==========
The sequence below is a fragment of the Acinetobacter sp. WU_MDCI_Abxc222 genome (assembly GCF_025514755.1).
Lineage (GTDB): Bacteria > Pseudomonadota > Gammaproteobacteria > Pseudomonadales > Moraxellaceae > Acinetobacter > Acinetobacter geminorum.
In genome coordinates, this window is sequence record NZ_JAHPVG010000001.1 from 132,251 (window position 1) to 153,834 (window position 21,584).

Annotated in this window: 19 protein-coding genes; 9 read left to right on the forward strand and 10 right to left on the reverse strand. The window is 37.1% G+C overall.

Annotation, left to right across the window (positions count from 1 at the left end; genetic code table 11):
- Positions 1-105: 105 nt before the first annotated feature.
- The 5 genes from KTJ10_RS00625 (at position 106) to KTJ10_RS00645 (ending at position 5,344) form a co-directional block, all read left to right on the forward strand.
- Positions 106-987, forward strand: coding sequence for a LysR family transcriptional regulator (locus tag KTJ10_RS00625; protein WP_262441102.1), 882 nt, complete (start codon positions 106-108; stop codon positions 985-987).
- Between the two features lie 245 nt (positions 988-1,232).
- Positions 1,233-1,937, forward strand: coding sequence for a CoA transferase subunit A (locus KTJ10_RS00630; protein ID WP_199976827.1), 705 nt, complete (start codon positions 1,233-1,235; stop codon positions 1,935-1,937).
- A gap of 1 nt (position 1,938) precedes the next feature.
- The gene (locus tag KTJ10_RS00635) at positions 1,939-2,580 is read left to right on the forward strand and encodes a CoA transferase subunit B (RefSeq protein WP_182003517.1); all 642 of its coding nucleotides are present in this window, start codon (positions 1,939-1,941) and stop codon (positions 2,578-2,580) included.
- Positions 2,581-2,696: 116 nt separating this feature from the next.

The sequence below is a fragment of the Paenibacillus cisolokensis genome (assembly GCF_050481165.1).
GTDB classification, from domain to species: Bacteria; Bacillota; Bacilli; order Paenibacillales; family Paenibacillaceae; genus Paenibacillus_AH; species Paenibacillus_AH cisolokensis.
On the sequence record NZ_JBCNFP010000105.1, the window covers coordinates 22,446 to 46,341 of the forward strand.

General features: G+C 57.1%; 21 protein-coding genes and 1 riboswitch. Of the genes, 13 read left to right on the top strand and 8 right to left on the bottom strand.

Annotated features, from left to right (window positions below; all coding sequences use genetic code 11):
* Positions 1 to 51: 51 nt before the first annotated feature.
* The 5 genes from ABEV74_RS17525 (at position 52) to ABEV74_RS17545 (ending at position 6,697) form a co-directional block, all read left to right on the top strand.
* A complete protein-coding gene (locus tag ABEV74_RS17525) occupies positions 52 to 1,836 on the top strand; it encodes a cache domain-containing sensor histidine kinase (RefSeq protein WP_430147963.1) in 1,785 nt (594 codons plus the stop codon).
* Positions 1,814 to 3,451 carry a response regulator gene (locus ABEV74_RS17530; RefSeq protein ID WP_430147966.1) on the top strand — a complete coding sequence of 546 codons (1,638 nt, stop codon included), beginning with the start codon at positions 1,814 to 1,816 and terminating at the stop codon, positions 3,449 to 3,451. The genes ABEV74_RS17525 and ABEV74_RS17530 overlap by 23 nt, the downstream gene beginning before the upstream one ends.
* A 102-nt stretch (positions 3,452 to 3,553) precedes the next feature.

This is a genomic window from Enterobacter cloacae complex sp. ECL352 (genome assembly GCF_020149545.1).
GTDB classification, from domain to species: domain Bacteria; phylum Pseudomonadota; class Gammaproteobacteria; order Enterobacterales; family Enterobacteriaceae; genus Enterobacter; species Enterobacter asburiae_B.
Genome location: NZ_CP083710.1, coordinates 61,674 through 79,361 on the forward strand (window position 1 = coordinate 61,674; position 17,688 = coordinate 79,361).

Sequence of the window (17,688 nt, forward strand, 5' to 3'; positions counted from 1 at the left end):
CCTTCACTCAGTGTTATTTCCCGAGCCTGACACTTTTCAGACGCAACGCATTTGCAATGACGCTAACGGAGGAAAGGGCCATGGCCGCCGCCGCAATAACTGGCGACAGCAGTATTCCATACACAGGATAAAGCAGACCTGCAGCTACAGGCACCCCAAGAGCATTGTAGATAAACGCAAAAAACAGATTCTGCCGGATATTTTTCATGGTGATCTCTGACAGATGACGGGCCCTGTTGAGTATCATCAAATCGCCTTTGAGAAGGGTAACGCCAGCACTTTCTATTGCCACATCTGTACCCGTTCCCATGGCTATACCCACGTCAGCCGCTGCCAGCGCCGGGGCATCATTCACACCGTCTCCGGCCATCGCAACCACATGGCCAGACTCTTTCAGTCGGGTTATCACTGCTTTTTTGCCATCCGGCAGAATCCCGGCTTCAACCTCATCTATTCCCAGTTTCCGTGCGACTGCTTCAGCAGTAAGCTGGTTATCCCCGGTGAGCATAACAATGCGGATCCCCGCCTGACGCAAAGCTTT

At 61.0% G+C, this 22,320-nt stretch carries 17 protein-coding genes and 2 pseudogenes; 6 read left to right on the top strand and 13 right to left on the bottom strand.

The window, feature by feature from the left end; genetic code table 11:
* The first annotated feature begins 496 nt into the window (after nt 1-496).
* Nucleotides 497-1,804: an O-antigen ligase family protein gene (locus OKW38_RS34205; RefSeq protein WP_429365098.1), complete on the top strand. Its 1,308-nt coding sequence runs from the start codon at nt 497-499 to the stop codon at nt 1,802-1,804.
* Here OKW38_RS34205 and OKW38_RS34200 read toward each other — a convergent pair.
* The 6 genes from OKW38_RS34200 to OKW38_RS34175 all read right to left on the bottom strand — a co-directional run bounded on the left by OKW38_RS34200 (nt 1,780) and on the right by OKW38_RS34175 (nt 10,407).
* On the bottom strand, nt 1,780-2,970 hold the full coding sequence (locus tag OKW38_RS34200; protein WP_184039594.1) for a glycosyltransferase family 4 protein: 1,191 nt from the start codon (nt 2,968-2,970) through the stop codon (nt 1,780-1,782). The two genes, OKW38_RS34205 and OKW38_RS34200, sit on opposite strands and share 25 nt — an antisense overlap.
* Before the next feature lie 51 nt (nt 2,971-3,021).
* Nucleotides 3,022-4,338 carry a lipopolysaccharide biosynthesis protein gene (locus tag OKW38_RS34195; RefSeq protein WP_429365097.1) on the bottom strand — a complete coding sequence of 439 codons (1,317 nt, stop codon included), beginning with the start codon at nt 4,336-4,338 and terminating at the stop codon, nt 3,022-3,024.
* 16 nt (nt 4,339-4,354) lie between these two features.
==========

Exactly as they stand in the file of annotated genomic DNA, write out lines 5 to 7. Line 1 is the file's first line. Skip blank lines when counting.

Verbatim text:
Annotation, left to right across the window (positions count from 1 at the left end; genetic code table 11):
- Positions 1-105: 105 nt before the first annotated feature.
- The 5 genes from KTJ10_RS00625 (at position 106) to KTJ10_RS00645 (ending at position 5,344) form a co-directional block, all read left to right on the forward strand.